The considerations from the previous answer still apply: any valid solution needs to use the paired characters and I. The six possible solutions (included in the TIO link) are all virtually the same. - and _ are equivalent in this program, and : can be replaced by | or T (which do the same for non-zero inputs and coincidentally also work for zero inputs). I've just picked this one to explain because it's easiest.

So remember that the initial stack holds the input on top of a -1 (on top of infinitely many zeros) whereas all the other stacks along the tape only hold zeros. Stack Cats also has the property that any even-length program does nothing (provided it terminates, but we can't use loops for this challenge anyway). The same is then obviously true for any odd-length program whose centre character does nothing... let's see:

:    Swap the input with the -1 below.
I    Move the -1 one stack to the left and turn it into +1.
<    Move another stack left (without taking the value).
-    Negate the zero on top of that stack (i.e. do nothing).

Therefore, the second half of the program exactly undoes the first half and we end up with the input on top of a -1 again.

The inverse program is :I>-<I:. Let's see how that changes things:

:    Swap the input with the -1 below.
I    Move the -1 one stack to the left and turn it into +1.
>    Move one stack right, i.e. back onto the initial stack which still holds the input.
-    Negate the input.
<    Move back to the left where we've parked the 1.
I    Move that 1 back onto the initial stack and turn it back into a -1.
:    Swap the -1 below the negated input to act as an EOF marker.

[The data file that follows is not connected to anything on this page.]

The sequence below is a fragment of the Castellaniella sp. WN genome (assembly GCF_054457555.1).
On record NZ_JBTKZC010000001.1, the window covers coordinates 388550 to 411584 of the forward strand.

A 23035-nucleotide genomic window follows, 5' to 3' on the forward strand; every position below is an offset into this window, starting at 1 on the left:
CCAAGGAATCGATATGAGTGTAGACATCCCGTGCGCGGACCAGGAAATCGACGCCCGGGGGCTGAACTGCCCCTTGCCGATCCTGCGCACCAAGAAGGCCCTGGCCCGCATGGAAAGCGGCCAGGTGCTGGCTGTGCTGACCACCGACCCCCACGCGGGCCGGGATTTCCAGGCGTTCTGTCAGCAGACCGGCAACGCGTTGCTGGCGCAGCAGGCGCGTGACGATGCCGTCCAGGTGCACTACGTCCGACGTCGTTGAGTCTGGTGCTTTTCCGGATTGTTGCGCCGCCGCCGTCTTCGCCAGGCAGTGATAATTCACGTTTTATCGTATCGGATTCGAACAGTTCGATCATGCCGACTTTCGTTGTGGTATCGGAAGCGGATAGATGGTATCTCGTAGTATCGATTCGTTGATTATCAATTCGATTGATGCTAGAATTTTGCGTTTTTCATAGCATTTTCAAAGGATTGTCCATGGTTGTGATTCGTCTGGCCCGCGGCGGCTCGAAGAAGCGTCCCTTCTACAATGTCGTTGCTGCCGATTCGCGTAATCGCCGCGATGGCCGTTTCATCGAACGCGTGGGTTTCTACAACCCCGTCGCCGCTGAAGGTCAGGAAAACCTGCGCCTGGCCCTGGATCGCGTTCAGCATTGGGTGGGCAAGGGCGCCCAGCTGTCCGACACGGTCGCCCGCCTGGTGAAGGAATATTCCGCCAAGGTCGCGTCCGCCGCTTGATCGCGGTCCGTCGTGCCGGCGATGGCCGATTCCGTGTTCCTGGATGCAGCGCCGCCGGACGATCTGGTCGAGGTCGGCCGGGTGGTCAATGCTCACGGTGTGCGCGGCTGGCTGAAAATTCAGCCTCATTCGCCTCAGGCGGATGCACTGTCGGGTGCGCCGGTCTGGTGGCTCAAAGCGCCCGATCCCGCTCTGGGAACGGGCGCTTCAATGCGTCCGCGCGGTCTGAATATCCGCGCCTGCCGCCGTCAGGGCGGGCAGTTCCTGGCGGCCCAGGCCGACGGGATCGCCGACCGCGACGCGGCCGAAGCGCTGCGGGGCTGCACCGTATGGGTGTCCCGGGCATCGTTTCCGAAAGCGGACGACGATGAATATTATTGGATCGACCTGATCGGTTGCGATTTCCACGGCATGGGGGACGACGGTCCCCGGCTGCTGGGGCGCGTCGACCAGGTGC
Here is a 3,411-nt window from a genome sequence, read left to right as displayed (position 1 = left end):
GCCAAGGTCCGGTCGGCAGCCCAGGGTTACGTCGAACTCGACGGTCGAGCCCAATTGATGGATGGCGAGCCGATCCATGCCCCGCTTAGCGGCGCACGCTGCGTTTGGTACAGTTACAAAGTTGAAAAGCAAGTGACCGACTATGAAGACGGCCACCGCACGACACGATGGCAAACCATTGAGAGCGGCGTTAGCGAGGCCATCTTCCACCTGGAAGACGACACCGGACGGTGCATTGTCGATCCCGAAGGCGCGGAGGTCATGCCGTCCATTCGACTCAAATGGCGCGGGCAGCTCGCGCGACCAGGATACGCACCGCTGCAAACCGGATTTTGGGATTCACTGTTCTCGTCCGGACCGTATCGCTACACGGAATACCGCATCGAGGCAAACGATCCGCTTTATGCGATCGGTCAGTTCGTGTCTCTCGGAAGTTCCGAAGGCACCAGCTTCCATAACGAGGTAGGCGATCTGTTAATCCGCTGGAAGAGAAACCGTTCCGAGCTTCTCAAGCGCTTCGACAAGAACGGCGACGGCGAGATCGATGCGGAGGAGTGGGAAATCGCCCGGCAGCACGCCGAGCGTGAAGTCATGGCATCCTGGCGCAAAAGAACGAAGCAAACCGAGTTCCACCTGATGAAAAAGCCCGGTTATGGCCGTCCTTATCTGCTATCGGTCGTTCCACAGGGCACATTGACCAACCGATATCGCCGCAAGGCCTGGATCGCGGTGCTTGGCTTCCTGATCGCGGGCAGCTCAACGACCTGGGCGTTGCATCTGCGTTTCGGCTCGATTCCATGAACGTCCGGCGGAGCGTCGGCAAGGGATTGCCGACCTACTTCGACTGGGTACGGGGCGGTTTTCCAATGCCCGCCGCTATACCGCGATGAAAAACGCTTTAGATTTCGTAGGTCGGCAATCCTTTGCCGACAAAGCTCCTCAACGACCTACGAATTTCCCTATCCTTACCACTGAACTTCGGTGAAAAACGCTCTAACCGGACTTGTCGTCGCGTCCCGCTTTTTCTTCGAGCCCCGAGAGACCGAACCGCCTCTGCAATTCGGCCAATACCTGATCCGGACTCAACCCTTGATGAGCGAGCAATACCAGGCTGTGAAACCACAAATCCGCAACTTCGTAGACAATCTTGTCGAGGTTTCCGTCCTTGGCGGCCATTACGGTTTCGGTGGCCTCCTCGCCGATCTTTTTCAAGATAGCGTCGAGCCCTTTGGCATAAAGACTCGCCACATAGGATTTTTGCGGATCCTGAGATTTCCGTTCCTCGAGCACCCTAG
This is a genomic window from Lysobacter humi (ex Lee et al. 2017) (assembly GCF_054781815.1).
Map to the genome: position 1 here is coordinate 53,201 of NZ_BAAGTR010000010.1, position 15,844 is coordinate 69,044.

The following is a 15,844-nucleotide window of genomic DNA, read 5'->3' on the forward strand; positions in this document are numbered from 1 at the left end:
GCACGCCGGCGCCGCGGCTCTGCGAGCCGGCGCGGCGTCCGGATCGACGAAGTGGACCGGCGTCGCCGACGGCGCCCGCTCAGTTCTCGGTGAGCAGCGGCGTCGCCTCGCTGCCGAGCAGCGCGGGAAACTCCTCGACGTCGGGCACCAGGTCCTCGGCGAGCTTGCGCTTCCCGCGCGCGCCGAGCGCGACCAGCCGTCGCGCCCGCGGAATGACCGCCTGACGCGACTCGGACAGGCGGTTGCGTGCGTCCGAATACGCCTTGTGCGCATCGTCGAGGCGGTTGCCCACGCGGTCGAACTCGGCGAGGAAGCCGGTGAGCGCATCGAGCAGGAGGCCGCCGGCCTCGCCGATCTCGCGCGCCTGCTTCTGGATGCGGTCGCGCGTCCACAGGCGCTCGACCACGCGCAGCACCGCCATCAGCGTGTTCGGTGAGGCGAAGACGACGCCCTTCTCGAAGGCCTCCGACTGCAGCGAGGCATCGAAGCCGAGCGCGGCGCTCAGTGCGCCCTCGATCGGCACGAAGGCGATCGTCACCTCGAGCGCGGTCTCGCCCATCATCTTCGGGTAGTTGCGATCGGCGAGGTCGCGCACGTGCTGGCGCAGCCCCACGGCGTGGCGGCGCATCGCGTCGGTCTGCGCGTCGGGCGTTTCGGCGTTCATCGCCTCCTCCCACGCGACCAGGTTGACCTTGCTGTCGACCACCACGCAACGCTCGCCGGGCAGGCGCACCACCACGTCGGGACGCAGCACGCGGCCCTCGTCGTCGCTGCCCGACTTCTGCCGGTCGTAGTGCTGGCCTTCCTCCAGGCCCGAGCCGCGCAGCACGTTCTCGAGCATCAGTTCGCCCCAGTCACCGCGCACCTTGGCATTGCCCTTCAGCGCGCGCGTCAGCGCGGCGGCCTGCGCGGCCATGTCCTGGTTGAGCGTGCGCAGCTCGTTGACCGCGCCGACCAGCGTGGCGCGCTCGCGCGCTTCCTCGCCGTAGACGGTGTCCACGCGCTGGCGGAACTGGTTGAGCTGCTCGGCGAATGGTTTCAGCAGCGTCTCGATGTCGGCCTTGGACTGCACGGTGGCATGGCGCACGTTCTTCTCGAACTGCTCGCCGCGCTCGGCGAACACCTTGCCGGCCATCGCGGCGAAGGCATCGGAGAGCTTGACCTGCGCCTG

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2
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Batch, 34 bytes

@ECHO.%1 2>MER@
@REM>2 1%=-aa/TES@

Echoes (ECHO.) the input (%1). The rest of the first line technically redirects STDERR to a file called MER@, but this isn't impactful.
Second line is commented out (REM...).

Reversed

@SET/aa-=%1 2>MER@
@REM>2 1%.OHCE@

Uses the arithmetic mode of the set command (SET /a) to subtract (-=) the input (%1) from an undefined variable (a) which is equivalent to 0 - input. Again, the rest of the first line technically redirects STDERR to a file called MER@, but this isn't impactful.
Second line is commented out (REM...).

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  • \$\begingroup\$ This looks interesting. Care to explain? \$\endgroup\$ – Adám Sep 25 at 5:34
  • \$\begingroup\$ @Adám Added an explanation, and also realised that I had the programs around backwards. \$\endgroup\$ – Οurous Sep 25 at 6:34
2
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Brachylog, 2 bytes

&ṅ

Brachylog implicitly inputs from the left and outputs from the right.
& ignores anything to the left and passes the input to the function rightwards.
constrains each side of it to be negated versions of each other.

Try it online

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2
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Triangular, 8 7 bytes

$%%.|.$

Try it online!

Ungolfed:

   $           | $: Read an Integer
  % %          | %: Output it
 . | .
$

Reversed:

$.|.%%$

Try it online!

Previous Version (8 bytes):

$.%..|.$